As we celebrate the 100th birthday of the National Park Service, and applaud it for helping families create memories in beautiful parks all over the United States, it’s hard not to worry and wonder how many birthdays the National Park Service has left.
With immigration levels causing the US population to skyrocket, open land and space is becoming sparse. As populations grow, they inevitably expand into surrounding ecosystems and areas. This becomes a problem when the population growth exceeds the resources available.
Growing population means higher consumption of everything, including land, water, carbon fuel, and species’ habitats. As the United States continues to accept millions of new immigrants annually, farmland, forests, and other open spaces are being developed at more than double the rate they were in the 1990s. Eventually, there won’t be any more space to spread out, and our national parks could be compromised.
Without any immigration, the U.S. population would grow from today’s 318 million to 362 million by 2050 – an increase of 44 million people. If the immigration trends of today continue, by 2050 the population will grow to be 438 million – an increase of 120 million.
Millions of acres of farmland are developed each year due to housing needs for our growing population. This comes at the expense of natural resources, species habitat’s, and the quality of life American see today.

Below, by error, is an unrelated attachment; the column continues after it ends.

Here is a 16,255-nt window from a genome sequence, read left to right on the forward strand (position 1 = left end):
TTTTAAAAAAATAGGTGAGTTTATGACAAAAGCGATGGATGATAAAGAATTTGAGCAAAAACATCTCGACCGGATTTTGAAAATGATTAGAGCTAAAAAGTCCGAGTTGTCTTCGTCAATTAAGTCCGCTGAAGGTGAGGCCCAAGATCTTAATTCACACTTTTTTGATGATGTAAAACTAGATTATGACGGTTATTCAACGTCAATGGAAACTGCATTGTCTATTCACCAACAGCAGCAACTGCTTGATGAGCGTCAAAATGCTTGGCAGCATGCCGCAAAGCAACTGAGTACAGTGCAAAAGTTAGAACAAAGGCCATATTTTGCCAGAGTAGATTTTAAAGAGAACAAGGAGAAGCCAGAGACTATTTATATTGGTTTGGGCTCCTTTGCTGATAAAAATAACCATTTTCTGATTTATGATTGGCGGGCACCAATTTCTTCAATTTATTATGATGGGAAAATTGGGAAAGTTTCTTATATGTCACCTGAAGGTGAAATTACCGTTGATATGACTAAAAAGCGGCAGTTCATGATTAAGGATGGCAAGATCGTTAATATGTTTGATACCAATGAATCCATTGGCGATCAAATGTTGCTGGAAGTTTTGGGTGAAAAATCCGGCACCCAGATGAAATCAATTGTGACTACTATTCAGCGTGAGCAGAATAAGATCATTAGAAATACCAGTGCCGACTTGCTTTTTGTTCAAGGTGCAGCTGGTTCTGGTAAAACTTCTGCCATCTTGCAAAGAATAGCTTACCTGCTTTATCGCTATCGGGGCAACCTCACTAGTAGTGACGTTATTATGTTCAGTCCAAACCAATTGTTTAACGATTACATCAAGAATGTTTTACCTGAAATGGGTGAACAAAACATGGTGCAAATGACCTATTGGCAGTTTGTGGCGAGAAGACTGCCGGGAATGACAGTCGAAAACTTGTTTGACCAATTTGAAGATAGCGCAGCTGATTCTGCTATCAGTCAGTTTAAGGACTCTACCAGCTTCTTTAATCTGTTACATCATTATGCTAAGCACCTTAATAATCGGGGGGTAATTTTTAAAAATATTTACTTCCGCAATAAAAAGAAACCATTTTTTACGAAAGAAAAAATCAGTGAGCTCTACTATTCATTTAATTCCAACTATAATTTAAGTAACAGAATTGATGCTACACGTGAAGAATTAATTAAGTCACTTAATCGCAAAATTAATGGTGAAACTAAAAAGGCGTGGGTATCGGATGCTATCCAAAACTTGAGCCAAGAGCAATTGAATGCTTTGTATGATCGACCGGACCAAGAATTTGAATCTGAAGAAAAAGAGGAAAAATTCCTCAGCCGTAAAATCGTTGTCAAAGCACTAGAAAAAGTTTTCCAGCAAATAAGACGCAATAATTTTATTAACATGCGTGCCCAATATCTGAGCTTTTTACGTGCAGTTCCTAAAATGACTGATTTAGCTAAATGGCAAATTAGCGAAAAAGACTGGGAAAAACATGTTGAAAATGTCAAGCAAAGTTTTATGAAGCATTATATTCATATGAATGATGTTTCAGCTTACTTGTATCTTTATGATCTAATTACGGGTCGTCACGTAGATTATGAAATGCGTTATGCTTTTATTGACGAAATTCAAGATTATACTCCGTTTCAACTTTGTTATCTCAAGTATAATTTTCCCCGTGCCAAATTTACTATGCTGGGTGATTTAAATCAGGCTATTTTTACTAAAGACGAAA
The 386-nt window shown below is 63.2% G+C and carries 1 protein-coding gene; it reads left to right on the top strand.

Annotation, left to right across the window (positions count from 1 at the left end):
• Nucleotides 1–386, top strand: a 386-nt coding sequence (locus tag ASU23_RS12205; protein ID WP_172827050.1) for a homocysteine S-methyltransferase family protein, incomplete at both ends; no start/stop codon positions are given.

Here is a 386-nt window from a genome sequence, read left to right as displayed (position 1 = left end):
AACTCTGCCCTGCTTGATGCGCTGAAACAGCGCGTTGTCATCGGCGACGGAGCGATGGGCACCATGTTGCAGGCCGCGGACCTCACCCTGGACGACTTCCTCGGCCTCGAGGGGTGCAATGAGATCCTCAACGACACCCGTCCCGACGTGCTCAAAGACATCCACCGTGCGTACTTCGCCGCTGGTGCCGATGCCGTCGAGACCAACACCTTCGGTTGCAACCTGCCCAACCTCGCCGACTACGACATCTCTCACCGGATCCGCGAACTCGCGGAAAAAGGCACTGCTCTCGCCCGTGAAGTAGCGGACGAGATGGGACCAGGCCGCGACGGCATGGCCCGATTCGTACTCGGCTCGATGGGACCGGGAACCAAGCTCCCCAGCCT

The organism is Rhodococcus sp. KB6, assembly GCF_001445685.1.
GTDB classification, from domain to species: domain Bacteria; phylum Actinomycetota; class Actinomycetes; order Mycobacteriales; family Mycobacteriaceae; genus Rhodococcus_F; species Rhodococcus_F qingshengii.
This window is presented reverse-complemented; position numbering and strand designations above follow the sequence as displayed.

The National Park Service lists air quality as a significant threat to the environmental health of their parks as well. As people continue to flood into the United States, pollution levels rise and the quality of the parks suffer.
National Geographic sites adjacent development as one of the top major threats to our national park system. Even if our parks remain untouched, what happens on a park’s borders can dramatically impact the environment and ecosystem inside the park itself. Mining, clear-cut lumbering, and other developments are typically prohibited inside parks, but still pose a threat to water quality, clean air, and other aspects of the park environment.
Thomas Kiernan, president of the National Parks Conservation Association, says encroaching real estate development and road construction are threatening the park system. As the population continues to rise, the need for housing and infrastructure will too.
It’s impossible to not look at immigration as a major issue for our environment. Those who ignore the impacts mass immigration into the United States are either deluding themselves, or shying away from a controversial topic they don’t understand.
Happy 100th birthday National Park Service! Here’s hoping we can put a stop to the mass unchecked illegal immigration, and continue to celebrate your contribution to the country for hundreds of years to come.